Four Filipina women believed to be headed to Cambodia to become surrogate mothers, despite the practice being banned since November, were reportedly intercepted by immigration officials as they attempted to board a flight in Manila.
According to media reports on Tuesday, the five women were set to begin the first leg of their journey to Bangkok when they were blocked by agents from the Philippines’ Bureau of Immigration. Philippine Immigration Commissioner Jaime Morente said the women were to be paid about $10,000 each by foreign clients to carry their children.
“This is a new modus operandi of a human trafficking syndicate that preys on our Filipina women who are enticed to bear children of strangers for a fee because of their poverty,” he said, according to Philippine newspaper Sunstar.
The women told officials they were to meet a Cambodian broker in Phnom Penh who had prearranged deals with couples from Germany, Nigeria, Australia and China. Philippine authorities were also informed of a second group expected to depart for Cambodia.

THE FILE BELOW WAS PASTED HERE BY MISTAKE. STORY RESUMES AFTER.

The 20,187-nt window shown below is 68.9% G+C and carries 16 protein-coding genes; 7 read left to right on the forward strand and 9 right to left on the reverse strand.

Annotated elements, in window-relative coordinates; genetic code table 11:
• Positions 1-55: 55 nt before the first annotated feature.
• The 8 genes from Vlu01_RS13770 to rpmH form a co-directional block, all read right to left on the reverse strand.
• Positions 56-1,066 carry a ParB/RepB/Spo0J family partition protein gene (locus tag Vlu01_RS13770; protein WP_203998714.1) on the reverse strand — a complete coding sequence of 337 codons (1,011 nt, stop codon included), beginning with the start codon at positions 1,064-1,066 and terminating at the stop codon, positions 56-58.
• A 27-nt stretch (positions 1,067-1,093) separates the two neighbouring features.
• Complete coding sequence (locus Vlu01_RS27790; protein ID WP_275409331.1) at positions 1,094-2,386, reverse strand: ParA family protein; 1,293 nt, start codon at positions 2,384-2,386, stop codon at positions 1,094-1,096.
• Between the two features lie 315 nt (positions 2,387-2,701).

The Cambodian government announced a ban on surrogate pregnancies in November. Soon after, Australian nurse Tammy Davis-Charles and two associates were charged with fraudulently requesting documents and acting as intermediaries between an adoptive parent and a pregnant woman.
Ms. Davis-Charles and nurse Samrithchan Chariya, 35, were questioned at the Phnom Penh Municipal Court on Tuesday.
Keo Thea, chief of the municipal anti-human trafficking police, said he was unaware of the situation in the Philippines.
(Additional reporting by Ouch Sony)